N.A.: »Neues Literaturprojekt im IZ: Heidelberg liest neue Weltliteratur«. In: IZ – Interkulturelles Zentrum (11.03.2016). https://iz-heidelberg.de/eroeffnung-von-heidelberg-liest-neue-weltliteratur/ (last viewed on 08.10.2018).

N.A.: »The 2014 Women of Color VIDA Count«. In: VIDA. Women in Literary Arts (06.04.2015). http://www.vidaweb.org/2014-women-of-color-vida-count-2/ (last viewed on 09.10.2018).

NICHOLS, Catherine: »Homme de Plume: What I Learned Sending My Novel out under a Male Name«. In: Jezebel (04.08.2015). https://jezebel.com/homme-de-plume-what-i-learned-sending-my-novel-out-und-1720637627 (last viewed on 09.10.2018).

NOEL, Aimee u.a.: »The 2015 VIDA Count«. In: VIDA. Women in Literary Arts (30.03.2016). http://www.vidaweb.org/the-2015-vida-count/ (last viewed on 09.10.2018).

NORTON, W.W. & Company: »The Norton Anthology of Literature by Women«. http://books.wwnorton.com/books/webad.aspx?id=11623 (last viewed on 08.10.2018).

OECD: PISA 2009 Results: Learning to Learn. Student Engagement, Strategies and Practices (Vol. III). Paris 2010. http://dx.doi.org/10.1787/9789264083943-en.

OXFORD ENGLISH DICTIONARY: »Ethnicity, n.«. http://www.oed.com/ (last viewed on 07.10.2018).

PAUL, Caroline: »Why Boys Should Read Girl Books«. In: ideas.ted.com (29.03.2016). https://ideas.ted.com/why-boys-should-read-girl-books/ (last viewed on 09.10.2018).

RADHAKRISHNAN, R.: »Why Compare?«. In: Rita Felski and Susan Stanford Friedman (eds.): Comparison: Theories, Approaches, Uses. Baltimore 2013, pp. 15–33.

RICHEY, Debora: »Black African Women Writers: A Selective Guide«. In: Collection Building 14.1 (1995), pp. 23–31.

ROY, Jessica: »11-Year-Old ›Sick of Reading About White Boys and Dogs‹ Starts Her Own Black Girl Book Drive«. In: The Cut (22.01.2016). https://www.thecut.com/2016/01/girl-starts-1000blackgirlbooks-book-drive.html (last viewed on 09.10.2018).

SAPIRO, Gisèle: »How Do Literary Works Cross Borders (or Not)? A Sociological Approach to World Literature«. In: Journal of World Literature 1.1 (2016), pp. 81–9. https://doi.org/10.1163/24056480-00101009.

SMITH, Valerie: Not Just Race, Not Just Gender: Black Feminist Readings. London a.o. 1998.

SPENDER, Lynne: Intruders on the Rights of Men: Women’s Unpublished Heritage. London/Boston 1983.

STAN, Susan: »Going Global: World Literature for American Children«. In: Theory Into Practice 38.3 (1999), pp. 168–177.

STATCOUNTER GLOBALSTATS: »Search Engine Market Share Worldwide (Jan 2018–Jan 2019)«. http://gs.statcounter.com/search-engine-market-share (last viewed on 17.02.2019).

STURM-TRIGONAKIS, Elke: Global playing in der Literatur: Ein Versuch über die Neue Weltliteratur. Würzburg 2007.

STURM-TRIGONAKIS, Elke: Comparative Cultural Studies and The New Weltliteratur. Transl. from the German by Athanasia Margoni and Maria Kaiser. West Lafayette 2013.

SWAIN, Harriet: »Students want their curriculums decolonised. Are universities listening?«. In: The Guardian (30.01.2019). https://www.theguardian.com/education/2019/jan/30/students-want-their-curriculums-decolonised-are-universities-listening (last viewed on 16.02.2019).

THE NOBEL PRIZE: »Alfred Nobel’s Will [1895]«. https://www.nobelprize.org/alfred-nobel/alfred-nobels-will-2/ (last viewed on 08.10.2018).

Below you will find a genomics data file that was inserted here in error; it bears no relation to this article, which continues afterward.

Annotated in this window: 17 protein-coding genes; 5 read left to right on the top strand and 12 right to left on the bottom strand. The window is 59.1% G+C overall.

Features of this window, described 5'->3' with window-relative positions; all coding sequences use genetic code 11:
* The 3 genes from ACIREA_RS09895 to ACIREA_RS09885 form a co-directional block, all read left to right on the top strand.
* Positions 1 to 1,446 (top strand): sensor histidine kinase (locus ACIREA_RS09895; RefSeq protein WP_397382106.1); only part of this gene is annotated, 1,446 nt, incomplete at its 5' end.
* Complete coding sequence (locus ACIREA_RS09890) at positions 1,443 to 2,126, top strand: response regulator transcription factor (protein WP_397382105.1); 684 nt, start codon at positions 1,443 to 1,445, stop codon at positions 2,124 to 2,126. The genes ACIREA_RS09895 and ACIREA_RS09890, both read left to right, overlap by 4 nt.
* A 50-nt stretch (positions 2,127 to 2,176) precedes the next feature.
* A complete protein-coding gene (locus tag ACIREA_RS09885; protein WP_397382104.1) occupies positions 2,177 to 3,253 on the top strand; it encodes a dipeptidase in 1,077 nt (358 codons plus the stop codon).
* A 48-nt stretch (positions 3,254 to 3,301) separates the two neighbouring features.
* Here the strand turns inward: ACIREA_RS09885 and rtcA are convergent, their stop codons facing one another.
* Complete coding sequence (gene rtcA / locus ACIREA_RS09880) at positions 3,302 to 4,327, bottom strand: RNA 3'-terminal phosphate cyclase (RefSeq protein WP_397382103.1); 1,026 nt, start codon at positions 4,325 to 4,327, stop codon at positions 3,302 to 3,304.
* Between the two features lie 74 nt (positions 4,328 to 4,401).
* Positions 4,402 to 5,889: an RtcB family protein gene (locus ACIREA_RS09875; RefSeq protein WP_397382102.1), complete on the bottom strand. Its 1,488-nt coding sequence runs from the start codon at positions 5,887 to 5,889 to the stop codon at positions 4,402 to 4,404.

THE STELLA PRIZE: »The Count«. https://thestellaprize.com.au/the-count/ (last viewed on 19.03.2019).

THE WARWICK PRIZE FOR WOMEN IN TRANSLATION: »About the Prize«. https://warwick.ac.uk/fac/cross_fac/womenintranslation/ (last viewed on 09.10.2018).

UNITED NATIONS: Report of the World Conference of the United Nations Decade For Women: Equality, Development and Peace (A/CONF. 94/35), Copenhagen, 14 to 30 July 1980. New York 1980. https://digitallibrary.un.org/record/36306.

UNITED STATES CENSUS BUREAU: »Quick Facts«. https://www.census.gov/quickfacts/fact/table/US/INC110217 (last viewed on 12.01.2019).

WALKOWITZ, Rebecca L.: »Unimaginable Largeness: Kazuo Ishiguro, Translation, and the New World Literature«. In: Novel 40.3 (2007), p. 216–239.

WALLACE, Jo-Ann: »Women’s Literary History in a Minor Key«. In: Katherine Binhammer and Jeanne Wood (eds.): Women and Literary History: »For There She Was«. Newark a.o. 2003, pp. 201–219.

WASHBOURNE, Kelly: »Translation, Littérisation, and the Nobel Prize for Literature«. In: TranscUlturAl 8.1 (2016), pp. 57–75.

WE NEED DIVERSE BOOKS: »About WNDB«. https://diversebooks.org/about-wndb/ (last viewed on 12.01.2019).

WEINER, Jennifer: »If you enjoyed a good book and you’re a woman, the critics think you’re wrong«. In: The Guardian (24.11.2015). https://www.theguardian.com/commentisfree/2015/nov/24/good-books-women-readers-literary-critics-sexism?CMP=edit_2221 (last viewed on 13.01.2019).

WEITZMAN, Lenore J. et al.: »Sex-Role Socialization in Picture Books for Preschool Children«. In: American Journal of Sociology 77.6 (1972), pp. 1125–1150.

WIKIPEDIA: »World Literature«. https://en.wikipedia.org/wiki/World_literature (last viewed on 08.10.2018).

WILSON, Kristian: »Jennifer Weiner’s Coined Term ›Goldfinching‹ Is The New ›Mansplaining‹ For Readers«. In: Bustle (24.11.2015). https://www.bustle.com/articles/125946-jennifer-weiners-coined-term-goldfinching-is-the-new-mansplaining-for-readers (last viewed on 13.01.2019).

WOMEN'S PRIZE FOR FICTION: »History«. In: https://www.womensprizeforfiction.co.uk/about/history (last viewed on 08.10.2018).

WORLD ECONOMIC FORUM: The Global Gender Gap Report 2018. Geneva 2018. http://www3.weforum.org/docs/WEF_GGGR_2018.pdf.

 

List of Figures

Fig. 1: Bokklubben: The Library of World Literature.

BOKKLUBBEN: »100 Prominent Authors from More than 50 Different Nations Have Elected The Library of World Literature: ›The 100 Best Books in the History of Literature‹«. https://www.bokklubben.no/SamboWeb/side.do?dokId=65500 (last viewed on 27.09.2018).

Fig. 2: Goodreads: Popular World Literature Books.